The mere existence of some alleged factual dispute between the parties will not defeat an otherwise properly supported motion for summary judgment; the requirement is that there be no genuine issue of material fact. As to materiality, the substantive law will identify which facts are material. Only disputes over facts that might affect the outcome of the suit under the governing law will properly preclude the entry of summary judgment. Factual disputes that are irrelevant or unnecessary will not be counted.

Id. at 247-48. To present a "genuine" issue of material fact, there must be contradictory evidence "such that a reasonable jury could return a verdict for the non-moving party." Id. at 248.

         If the nonmoving party has failed to make a sufficient showing on an essential element of his case with respect to which he has the burden of proof at trial, then summary judgment is appropriate. Celotex, 477 U.S. at 322. In such a situation, "there can be 'no genuine issue as to any material fact, ‘ since a complete failure of proof concerning an essential element of the nonmoving party‘s case necessarily renders all other facts immaterial." Id. at 322-23; accord Goenaga v. March of Dimes Birth Defects Found., 51 F.3d 14, 18 (2d Cir. 1995) (movant‘s burden satisfied if he can point to an absence of evidence to support an essential element of nonmoving party‘s claim). In short, if there is no genuine issue of material fact, summary judgment may enter. Celotex, 477 U.S. at 323.

         II. Background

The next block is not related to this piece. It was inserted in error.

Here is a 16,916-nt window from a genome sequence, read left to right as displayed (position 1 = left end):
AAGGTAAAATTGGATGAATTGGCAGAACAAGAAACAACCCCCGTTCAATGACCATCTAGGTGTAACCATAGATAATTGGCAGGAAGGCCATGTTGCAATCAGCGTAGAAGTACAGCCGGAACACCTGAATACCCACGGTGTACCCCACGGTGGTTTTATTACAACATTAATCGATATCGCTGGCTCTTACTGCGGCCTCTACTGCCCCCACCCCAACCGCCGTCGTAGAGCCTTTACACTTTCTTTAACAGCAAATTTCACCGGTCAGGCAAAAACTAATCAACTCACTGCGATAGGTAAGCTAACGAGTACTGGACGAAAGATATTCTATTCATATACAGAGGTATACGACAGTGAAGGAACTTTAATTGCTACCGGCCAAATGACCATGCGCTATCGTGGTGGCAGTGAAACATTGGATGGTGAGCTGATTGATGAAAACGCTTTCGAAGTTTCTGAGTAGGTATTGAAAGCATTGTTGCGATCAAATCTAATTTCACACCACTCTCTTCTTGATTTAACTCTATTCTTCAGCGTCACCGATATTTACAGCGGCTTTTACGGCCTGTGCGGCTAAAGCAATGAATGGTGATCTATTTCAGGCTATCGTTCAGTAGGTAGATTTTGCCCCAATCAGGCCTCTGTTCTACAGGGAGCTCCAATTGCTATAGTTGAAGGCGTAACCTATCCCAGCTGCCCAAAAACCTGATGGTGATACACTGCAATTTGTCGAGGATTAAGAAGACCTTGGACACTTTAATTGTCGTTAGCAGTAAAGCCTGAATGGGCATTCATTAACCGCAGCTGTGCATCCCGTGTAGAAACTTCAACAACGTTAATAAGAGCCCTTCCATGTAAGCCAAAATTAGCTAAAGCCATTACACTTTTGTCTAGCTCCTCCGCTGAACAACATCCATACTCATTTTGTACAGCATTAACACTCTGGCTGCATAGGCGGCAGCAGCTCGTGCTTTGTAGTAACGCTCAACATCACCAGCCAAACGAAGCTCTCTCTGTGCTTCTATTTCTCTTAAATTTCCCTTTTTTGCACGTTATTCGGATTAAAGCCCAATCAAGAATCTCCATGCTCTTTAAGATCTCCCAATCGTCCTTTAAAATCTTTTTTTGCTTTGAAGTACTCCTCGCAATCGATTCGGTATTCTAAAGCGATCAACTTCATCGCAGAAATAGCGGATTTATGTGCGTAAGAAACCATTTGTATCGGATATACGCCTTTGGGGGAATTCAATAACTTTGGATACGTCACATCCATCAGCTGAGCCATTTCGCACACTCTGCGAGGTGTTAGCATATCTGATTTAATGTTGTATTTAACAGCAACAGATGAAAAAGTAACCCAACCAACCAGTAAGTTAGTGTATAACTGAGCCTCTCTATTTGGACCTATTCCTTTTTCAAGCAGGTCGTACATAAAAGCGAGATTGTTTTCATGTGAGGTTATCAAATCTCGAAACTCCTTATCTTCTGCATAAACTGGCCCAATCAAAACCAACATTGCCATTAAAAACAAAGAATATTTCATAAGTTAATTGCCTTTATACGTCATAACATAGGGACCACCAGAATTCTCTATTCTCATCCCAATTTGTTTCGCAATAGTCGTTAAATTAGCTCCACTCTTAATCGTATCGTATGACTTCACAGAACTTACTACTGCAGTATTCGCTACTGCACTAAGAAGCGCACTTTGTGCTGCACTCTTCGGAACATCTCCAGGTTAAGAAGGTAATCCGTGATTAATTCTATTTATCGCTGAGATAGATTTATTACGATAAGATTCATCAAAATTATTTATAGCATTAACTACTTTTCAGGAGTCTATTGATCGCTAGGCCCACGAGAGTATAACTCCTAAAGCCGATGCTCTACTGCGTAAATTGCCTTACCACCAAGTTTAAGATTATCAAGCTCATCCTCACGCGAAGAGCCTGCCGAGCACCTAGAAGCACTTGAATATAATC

A. Relevant Insurance Policy Provisions

         Louis Tarantino, Jr. and Marylynne Tarantino carry a homeowners‘ insurance policy through Allstate in the amount of $500, 000 (the "Policy"), which was in effect during all relevant periods. Pl.‘s Br., Ex. A.

         The Policy includes the following relevant definitions:

"Insured person(s)" - means you and, if a resident of your household:
(a) any relative; and
(b) any dependent person in your care.

Id. at 19. The parties apparently agree that Louis Tarantino III ("Tarantino"), the adult son of Louis and Maylynne Tarantino, falls under the definition of an "insured person."

"Occurrence" - means an accident including continuous or repeated exposure to substantially the same general harmful conditions during the policy period, resulting in bodily injury or property damage.

Id. at 20. The word "accident" is not defined.

         Under Section II of the Policy, entitled "Family Liability and Guest Medical Protection, " the Policy includes "Family Liability Protection" under Coverage X and "Guest Medical Protection" under Coverage Y. Id. at 38, 40. Both provisions appear to cover a claim for a suit for damages against an insured person caused by the activities of the insured person and both include substantially similar relevant language[1] as follows (from Coverage X):

Subject to the terms, conditions and limitations of this policy, Allstate will pay damages which an insured person becomes legally obligated to pay because of bodily injury . . . arising from an occurrence to which this policy applies, and is covered by this part of the policy.
. . . .
Losses We Do Not Cover Under Coverage X